"At some point you're going to have to run it when they know you're going to run it. You're going to have to throw it when they know you're going to throw it. You're going to have to defend the pass when you know they're going to throw it and you're going to have to defend the run when you know they're going to run it. You've got to be able to play in those situations once they declare. If you can't do it at that point then you're probably looking at not a good result."

Mr. Dependability – Blount has been the key to that running game as he's piled up a career high in carries and has been extremely consistent all season long. After talking about the team's improvement on the ground as it related to the offensive line, the coach was asked what stood out from Blount's work this season.

"I mean number one, ball security. Number two, durability. I'd say just in general his ability to get the yards that you need. A 2-yard run isn't a good run unless you need 1. A 4-yard run is not a good run unless you need 3. He's had some explosive plays in there, which always helps shorten the drive, when you can grab 15 yards, 18 yards, whatever it is. You don't necessarily think you're going to gain 15 yards when you hand the ball off. A good run is 4 or 5, maybe 6 yards. When you end up getting two or three times that, those are kind of bonus yards, if you will, that you're not really counting on. But if you run it enough hopefully you'll get a couple of those. I'd say his ability to make the yards that we need at the time that we need them."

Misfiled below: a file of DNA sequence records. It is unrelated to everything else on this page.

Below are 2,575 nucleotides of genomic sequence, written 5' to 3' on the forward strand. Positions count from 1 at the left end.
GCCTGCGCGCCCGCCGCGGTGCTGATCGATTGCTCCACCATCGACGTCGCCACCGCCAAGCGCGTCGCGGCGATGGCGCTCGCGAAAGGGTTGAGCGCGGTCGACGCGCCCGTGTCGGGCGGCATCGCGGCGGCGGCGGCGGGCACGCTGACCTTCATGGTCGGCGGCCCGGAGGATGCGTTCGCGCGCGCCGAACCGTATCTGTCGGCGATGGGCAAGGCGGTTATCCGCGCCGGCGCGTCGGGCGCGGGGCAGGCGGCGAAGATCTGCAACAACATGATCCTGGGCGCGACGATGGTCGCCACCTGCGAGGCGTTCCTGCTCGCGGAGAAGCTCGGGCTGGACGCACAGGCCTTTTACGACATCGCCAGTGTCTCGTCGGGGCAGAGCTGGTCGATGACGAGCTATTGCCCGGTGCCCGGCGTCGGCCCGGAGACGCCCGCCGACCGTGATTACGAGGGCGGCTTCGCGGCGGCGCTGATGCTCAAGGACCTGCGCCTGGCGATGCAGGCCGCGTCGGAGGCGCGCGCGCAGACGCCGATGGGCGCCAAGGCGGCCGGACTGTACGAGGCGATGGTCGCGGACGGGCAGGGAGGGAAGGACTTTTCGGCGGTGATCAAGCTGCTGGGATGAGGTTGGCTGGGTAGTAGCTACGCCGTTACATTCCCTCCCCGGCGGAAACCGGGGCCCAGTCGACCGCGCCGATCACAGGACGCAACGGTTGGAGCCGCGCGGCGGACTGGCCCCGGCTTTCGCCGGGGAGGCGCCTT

Three of a kind – Switching gears slightly, the talk turned to the Patriots other backs and how their versatility can impact the opposing defense. Interestingly, Belichick offered up a distinction between what he referred to as a sub back in James White and Dion Lewis, who is of a traditional ball carrier.

The question asked how much operating while split out wide is an acquired skill for White.

"He's been very productive for us. I mean, we've had a lot of production out of that position from Kevin [Faulk]to Shane [Vereen] and then James the last two years taking over for Shane. So we've had a lot of production out of that position, the sub back, if you will, really since I've been here, so we've been very, very fortunate there.

Danny [Woodhead]was a little different, kind of more like Dion [Lewis], not really a sub back but could do some of those things. There was an element of it. But those guys, Kevin to Shane to James White, have been – that role has been pretty clearly defined for them and as I said, Danny and Dion have had some of that, but not quite the full position that the other three did. But that was [Dave] Meggett when I was here in 1996, and then we had him at the Giants. He was really in the sub back role that at times became a little more than that."